Monday, December 28, 2009
Movie Review: Sherlock Holmes
I managed to sneak in a couple of movies the last few days and I thought I would post my thoughts on the first of which, director Guy Ritchie's Sherlock Holmes, starring Robert Downey, Jr and Jude Law. Sherlock Holmes is a very modernized version of the classic literary character based on Sir Arthur Conan Doyle's series of novels about an increasingly brilliant detective in England who uses his supreme powers of observation to solve crimes. He is ably assisted by Dr. John Watson, a former Army medic and now the partner of Holmes as he investigates cases both private, and for Scotland Yard.
Our film features Robert Downey, Jr as Holmes. In director Guy Ritchie's version Holmes is both a man of superior wit and intellect, as well a seasoned brawler who is always ready for a good fight. Jude Law plays Watson, the long suffering foil to Holmes idiosyncrasies who wants nothing more than to wrap up their final case together and marry his betrothed. Or so he thinks.
As the film opens, Holmes and Watson foil a plot to sacrifice a young girl at the hands of Lord Blackwood (played by a brooding Mark Strong), a noble man and occultist who has been praying on people throughout London. He is captured and sentenced to hang, but not before issuing a warning to Holmes, that more murders would occur. Holmes, undaunted, returns to his home on Baker Street, to find the former love of his life, and the only woman to ever fool him, Irene (Rachel McAdams) waiting for him with a job. Compelled by old feelings, and deeper suspicion, he takes the job, finding out more than he bargained for in the process, including the supposed resurrection of Lord Blackwood and a nefarious plot to paint Holmes as a traitor, if he isn't killed first. As Holmes delves deeper into the mystery, he and Watson uncover a plot designed to attack London at the very core of its government.
Overall, the film is a very fun movie, an exciting Victorian action piece that is sure to alienate Holmes purists, and appeal to more modern cinema goers. The over riding factor in the film is that it is a gritty action take on what is perceived as dull material. Ritchie imbues a sense of dark humor and dirty film making to toughen up the movie. He still manages to preserve Holmes keen detection skills, they are just extrapolated to include a number of other activities, like fighting. By attempting to bridge the old with the new, Ritchie tries to walk a very fine line between camp and seriousness, that I don't think he could have pulled off as well as he did with Downey.
Downey and Law are really the keys to making this work. As Holmes, Downey imparts much of his own pathos into the role, sparking moments of humor and levity with intensity and angst. He takes the material and gives it a life on the screen in such a way that makes you believe in this version of the famous detective. Even Law brings a bit of flavor to Watson, so often portrayed as an overweight sidekick. Here, Watson is the capable military man that more belays his past, and he adds just the right amount of prissy dowdiness to make the character both believable and relatable.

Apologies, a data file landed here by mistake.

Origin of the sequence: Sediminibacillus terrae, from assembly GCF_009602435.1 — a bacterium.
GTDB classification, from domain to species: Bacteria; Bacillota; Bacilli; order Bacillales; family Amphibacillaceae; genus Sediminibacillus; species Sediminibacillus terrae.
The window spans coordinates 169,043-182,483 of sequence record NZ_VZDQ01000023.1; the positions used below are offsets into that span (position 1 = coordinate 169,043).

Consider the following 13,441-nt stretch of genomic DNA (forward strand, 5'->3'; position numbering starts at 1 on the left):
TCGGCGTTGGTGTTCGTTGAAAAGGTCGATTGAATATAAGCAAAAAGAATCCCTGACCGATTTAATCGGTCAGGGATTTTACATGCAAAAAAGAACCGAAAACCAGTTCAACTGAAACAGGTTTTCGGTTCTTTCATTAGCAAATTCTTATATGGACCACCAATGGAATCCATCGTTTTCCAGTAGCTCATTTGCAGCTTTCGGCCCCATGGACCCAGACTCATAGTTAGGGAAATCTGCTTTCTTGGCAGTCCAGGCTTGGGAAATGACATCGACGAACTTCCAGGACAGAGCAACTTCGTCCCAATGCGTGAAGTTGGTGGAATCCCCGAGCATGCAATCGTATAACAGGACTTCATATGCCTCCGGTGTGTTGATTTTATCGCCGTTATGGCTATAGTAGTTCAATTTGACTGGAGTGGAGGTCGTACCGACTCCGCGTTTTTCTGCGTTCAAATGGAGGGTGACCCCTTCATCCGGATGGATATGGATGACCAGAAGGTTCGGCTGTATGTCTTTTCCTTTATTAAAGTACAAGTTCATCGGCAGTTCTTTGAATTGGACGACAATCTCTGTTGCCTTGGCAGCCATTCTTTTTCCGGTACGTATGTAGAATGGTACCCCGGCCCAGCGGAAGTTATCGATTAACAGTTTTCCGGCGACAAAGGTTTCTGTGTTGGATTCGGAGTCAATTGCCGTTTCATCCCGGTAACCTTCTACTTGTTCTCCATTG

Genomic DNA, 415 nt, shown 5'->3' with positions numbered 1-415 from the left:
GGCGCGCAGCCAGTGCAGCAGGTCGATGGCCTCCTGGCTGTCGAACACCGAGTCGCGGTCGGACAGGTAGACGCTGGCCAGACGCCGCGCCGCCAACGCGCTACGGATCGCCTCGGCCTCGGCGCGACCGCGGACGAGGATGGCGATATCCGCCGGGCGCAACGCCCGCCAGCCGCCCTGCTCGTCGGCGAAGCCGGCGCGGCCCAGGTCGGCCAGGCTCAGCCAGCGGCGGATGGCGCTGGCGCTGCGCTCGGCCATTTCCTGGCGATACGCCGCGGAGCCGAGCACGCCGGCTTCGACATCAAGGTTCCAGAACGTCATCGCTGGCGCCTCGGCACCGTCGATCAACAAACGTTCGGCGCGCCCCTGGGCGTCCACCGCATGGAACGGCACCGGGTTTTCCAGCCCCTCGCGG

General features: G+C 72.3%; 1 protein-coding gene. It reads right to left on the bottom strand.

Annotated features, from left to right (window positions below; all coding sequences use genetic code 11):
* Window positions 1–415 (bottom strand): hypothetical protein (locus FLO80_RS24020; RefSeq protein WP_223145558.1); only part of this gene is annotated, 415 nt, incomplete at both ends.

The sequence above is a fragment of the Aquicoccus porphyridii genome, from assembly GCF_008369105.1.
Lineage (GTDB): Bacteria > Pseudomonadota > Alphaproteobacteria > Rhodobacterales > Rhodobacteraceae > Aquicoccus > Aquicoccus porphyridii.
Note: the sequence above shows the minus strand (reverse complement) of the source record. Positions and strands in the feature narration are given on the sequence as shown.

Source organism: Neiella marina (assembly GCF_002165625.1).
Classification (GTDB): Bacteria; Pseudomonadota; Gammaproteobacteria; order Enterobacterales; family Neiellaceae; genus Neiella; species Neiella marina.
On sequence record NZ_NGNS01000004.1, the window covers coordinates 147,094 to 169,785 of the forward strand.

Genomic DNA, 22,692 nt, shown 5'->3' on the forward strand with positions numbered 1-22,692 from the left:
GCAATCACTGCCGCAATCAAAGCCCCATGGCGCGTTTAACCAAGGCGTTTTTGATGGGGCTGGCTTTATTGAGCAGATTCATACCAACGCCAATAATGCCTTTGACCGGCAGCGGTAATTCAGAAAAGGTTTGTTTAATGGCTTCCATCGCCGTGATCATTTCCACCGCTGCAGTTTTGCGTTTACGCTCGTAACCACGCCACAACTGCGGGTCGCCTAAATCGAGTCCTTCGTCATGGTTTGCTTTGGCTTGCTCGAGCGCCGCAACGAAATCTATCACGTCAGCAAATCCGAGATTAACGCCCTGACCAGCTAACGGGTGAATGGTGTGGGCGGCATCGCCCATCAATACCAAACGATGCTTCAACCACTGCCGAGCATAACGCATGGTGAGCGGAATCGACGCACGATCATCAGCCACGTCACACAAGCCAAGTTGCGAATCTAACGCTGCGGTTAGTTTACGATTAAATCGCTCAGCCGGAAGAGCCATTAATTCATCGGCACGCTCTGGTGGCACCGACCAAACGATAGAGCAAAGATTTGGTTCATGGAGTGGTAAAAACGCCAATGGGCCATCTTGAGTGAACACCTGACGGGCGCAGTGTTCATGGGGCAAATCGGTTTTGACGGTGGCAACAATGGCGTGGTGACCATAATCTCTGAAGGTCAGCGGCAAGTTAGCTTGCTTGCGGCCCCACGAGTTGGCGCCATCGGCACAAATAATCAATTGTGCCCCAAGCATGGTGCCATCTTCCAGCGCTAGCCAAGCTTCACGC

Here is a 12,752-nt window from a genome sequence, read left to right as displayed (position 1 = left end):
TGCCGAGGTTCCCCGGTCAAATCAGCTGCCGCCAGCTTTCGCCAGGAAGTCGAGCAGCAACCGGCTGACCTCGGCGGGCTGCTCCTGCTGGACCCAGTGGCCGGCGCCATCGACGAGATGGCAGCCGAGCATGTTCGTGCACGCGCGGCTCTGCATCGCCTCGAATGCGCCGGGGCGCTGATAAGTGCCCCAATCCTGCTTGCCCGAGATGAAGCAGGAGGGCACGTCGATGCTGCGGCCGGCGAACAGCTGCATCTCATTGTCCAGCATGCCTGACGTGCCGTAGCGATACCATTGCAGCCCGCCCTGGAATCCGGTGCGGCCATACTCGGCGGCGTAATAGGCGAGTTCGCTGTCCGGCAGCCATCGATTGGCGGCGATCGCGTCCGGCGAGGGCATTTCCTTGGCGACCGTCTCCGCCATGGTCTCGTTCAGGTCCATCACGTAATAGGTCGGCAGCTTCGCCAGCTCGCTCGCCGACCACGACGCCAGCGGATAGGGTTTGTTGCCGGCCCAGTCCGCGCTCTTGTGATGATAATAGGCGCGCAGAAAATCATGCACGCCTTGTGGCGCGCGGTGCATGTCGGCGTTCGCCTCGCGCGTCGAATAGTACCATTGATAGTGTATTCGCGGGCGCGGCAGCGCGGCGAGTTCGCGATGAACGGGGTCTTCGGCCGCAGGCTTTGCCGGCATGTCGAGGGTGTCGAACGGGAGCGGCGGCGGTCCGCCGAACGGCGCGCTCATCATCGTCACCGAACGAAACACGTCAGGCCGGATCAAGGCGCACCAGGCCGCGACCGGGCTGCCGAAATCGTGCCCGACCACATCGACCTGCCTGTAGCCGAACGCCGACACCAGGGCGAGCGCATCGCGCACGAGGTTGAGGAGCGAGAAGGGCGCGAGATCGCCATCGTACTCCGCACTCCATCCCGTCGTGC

The films sets and costuming are first rate, as well as the visual effects. The team did a great job of making it look like Victorian London and not just a CGI set. The buildings and people had a lived in look, dirty and harsh. Even in the small details, like Holmes pipe or violin, tweaking them to give it just a modern enough flair so as not to appear old fashioned, but to appear proper in the context.
I did have a few complaints with the film though. The script is a loose affair, taking technological leaps of faith with Victorian era capabilities. It also tried very hard to keep the film moving at a quicker pace, though I thought at times the film felt rushed, when simply showing the audience a little bit more of the situation would have gone a long way towards getting a buy in to the script. Especially the final sequence, in which the threat to Parliament takes a huge leap of faith with the capabilities of science at the time.
Another minor complaint I had was with Rachel McAdams. I didn't think she really brought any character to the role, she could have easily been replaced by an number of other attractive actresses. I don't think she is a bad actress by any means and her performance doesn't HURT the movie, it just doesn't bring anything to the table with it either. Still both these complaints should not take away from your enjoyment of the film, its still a very fun popcorn flick.
I can honestly say I liked the film, and I could even see this develop as a new franchise for the studio. I've always liked Guy Ritchie as a director and I especially like that he finally has another hit on his hands. He brings a unique sensibility to his films, movies like Snatch and Lock, Stock, and Two Smoking Barrels, are different films. Bringing these edgy "indy" feelings to mainstream studio movies often breathes a new life into flagging franchises. Besides Robert Downey, Jr is on a role right now, with this film and Iron Man 2 coming out soon, he is on fire. All you need to go see this movie is an excuse for a good time, where you can put away all complex thinking and enjoy a fun action movie that does all of the hard thinking for you. Sherlock Holmes is a fun movie, it's really the easiest way to describe the picture.
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